Pastoral Relief and Retreat

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Wethersfield, CT, United States
I am Pastor at Poquonock Community Church, Congregational (CCCC) in Windsor, CT. My wife Jama and I live in Wetherfield, CT. We'd like to invite you to Terre Haute -- High Ground -- That's what Jama and I call the retreat space on our property. We offer free intentional get-away retreats. We'll feed you and house you and give you space to be with the Lord. All are welcome; no questions asked. This blog is my daily devotional journal. I write it because it is so easy to go for weeks without ever taking the time to be alone with God. Writing helps me develop a discipline I need.

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Friday, February 8, 2008

James 1:16

"Do not be deceived, my beloved brothers."

My study of the greek presents a really interesting alternative in terms of how to translate this one brief sentence:

"Don't ERR, dearly loved friends"

This carries with it more of the idea of making a mistake. Don't make a mistake! And the "dearly loved" part is that inconvenient word "agape" again. There is a difficult juxtaposition happening here. James warns us not to make a mistake, which has to do with behavior and/or doctrine. But the word for love here is that kind of love which has nothing to do with the actions of the beloved. God loves us not because of any deeds we've done, but because of "his own mercy" (Titus 3:5)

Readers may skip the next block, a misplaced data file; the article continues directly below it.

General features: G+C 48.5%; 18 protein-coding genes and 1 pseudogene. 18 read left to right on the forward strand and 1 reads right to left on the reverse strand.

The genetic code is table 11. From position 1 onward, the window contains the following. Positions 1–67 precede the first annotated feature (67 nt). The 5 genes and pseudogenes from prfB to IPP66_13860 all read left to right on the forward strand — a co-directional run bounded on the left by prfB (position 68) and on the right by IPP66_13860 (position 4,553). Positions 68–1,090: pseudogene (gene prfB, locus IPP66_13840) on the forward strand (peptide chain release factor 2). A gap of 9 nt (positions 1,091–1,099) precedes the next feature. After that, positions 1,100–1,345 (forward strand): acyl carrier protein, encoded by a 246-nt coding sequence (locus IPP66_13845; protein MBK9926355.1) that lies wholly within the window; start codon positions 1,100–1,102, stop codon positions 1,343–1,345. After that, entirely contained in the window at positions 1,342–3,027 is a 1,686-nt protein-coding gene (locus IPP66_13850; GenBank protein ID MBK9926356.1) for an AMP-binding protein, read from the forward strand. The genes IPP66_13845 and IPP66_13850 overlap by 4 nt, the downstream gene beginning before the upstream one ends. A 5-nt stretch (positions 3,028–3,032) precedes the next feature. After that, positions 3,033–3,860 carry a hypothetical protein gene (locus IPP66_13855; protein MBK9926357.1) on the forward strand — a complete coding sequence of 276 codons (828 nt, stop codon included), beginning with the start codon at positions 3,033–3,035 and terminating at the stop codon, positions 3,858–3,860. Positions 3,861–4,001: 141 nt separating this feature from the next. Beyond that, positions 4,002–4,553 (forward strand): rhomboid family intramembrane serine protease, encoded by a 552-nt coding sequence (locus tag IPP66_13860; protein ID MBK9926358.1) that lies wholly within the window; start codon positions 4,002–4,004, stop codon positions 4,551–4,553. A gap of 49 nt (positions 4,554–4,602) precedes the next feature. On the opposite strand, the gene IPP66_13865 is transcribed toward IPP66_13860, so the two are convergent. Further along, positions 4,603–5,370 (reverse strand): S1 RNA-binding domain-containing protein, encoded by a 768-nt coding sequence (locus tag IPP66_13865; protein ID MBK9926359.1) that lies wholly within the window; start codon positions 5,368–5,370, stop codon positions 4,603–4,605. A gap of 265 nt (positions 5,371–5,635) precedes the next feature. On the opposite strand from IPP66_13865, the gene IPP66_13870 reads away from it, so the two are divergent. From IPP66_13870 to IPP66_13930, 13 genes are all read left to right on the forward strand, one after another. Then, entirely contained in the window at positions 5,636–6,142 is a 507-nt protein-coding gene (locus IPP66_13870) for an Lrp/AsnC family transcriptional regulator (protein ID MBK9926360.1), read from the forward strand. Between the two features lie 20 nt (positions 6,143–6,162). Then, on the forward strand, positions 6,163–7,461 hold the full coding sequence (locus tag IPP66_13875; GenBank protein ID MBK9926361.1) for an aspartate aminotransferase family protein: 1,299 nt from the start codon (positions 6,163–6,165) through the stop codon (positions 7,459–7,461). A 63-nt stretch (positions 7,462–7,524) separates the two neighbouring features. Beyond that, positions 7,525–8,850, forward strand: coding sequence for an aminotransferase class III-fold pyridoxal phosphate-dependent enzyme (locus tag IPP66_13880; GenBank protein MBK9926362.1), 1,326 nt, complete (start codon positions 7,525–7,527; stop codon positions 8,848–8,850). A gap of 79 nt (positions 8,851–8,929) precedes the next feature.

And so I am stuck with this horrible problem: I am called to love the brothers (the word includes female "bretheren") without regard to their actions, and yet James is warning them ABOUT their actions. It is a paradox! And both sides of the paradox MUST stand or the gospel isn't realized in my life. I MUST love the brothers (I John 3:14) without regard to their actions AND I MUST warn the brothers (Colossians 1:28) at every turn to be careful not to be deceived!

This is an uncomfortable position to be in, for sure. I don't want to risk upsetting or alienating another believer because I dearly love them. And yet, I don't want to risk their eternal security -- I don't want them to fall into deception, arrogance, or pride (to make a mistake) also because I dearly love them.

I have no choice. I MUST love them without condition. When a brother or sister comes to me with a sin in their life I MUST welcome the sinner without regard to his/her repentance over that sin. They are welcome in my world whether they have come to restoration in their faith or not ("...just as in Christ, God forgave you...") And yet I also must find a way to make sure they know what they are doing is sin toward God. This is an awesome responsibilty and perhaps the highest call of the believer.

Jon

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